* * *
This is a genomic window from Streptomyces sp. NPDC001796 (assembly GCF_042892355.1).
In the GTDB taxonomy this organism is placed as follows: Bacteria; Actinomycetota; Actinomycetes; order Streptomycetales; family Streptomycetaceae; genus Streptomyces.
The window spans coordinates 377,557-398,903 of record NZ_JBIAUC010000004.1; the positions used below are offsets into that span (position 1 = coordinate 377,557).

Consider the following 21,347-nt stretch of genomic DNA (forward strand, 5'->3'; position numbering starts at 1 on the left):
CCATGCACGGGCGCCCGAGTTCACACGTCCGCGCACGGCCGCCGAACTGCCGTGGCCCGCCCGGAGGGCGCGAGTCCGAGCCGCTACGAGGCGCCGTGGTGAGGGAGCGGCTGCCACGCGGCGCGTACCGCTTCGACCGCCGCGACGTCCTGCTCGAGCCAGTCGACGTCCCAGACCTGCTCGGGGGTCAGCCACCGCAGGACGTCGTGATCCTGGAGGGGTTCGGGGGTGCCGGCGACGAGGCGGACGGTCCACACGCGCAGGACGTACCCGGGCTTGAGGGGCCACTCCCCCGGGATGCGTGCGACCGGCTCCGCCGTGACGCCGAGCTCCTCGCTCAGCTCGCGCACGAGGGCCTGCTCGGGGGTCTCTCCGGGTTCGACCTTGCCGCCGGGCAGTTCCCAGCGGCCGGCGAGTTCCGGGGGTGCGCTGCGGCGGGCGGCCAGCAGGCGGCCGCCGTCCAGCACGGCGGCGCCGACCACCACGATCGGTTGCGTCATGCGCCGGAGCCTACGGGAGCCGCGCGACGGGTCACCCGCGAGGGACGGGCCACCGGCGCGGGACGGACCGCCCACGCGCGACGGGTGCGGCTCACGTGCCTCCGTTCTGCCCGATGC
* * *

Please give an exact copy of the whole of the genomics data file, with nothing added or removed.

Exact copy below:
This is a genomic window from Streptomyces sp. NPDC001796 (assembly GCF_042892355.1).
In the GTDB taxonomy this organism is placed as follows: Bacteria; Actinomycetota; Actinomycetes; order Streptomycetales; family Streptomycetaceae; genus Streptomyces.
The window spans coordinates 377,557-398,903 of record NZ_JBIAUC010000004.1; the positions used below are offsets into that span (position 1 = coordinate 377,557).

Consider the following 21,347-nt stretch of genomic DNA (forward strand, 5'->3'; position numbering starts at 1 on the left):
CCATGCACGGGCGCCCGAGTTCACACGTCCGCGCACGGCCGCCGAACTGCCGTGGCCCGCCCGGAGGGCGCGAGTCCGAGCCGCTACGAGGCGCCGTGGTGAGGGAGCGGCTGCCACGCGGCGCGTACCGCTTCGACCGCCGCGACGTCCTGCTCGAGCCAGTCGACGTCCCAGACCTGCTCGGGGGTCAGCCACCGCAGGACGTCGTGATCCTGGAGGGGTTCGGGGGTGCCGGCGACGAGGCGGACGGTCCACACGCGCAGGACGTACCCGGGCTTGAGGGGCCACTCCCCCGGGATGCGTGCGACCGGCTCCGCCGTGACGCCGAGCTCCTCGCTCAGCTCGCGCACGAGGGCCTGCTCGGGGGTCTCTCCGGGTTCGACCTTGCCGCCGGGCAGTTCCCAGCGGCCGGCGAGTTCCGGGGGTGCGCTGCGGCGGGCGGCCAGCAGGCGGCCGCCGTCCAGCACGGCGGCGCCGACCACCACGATCGGTTGCGTCATGCGCCGGAGCCTACGGGAGCCGCGCGACGGGTCACCCGCGAGGGACGGGCCACCGGCGCGGGACGGACCGCCCACGCGCGACGGGTGCGGCTCACGTGCCTCCGTTCTGCCCGATGC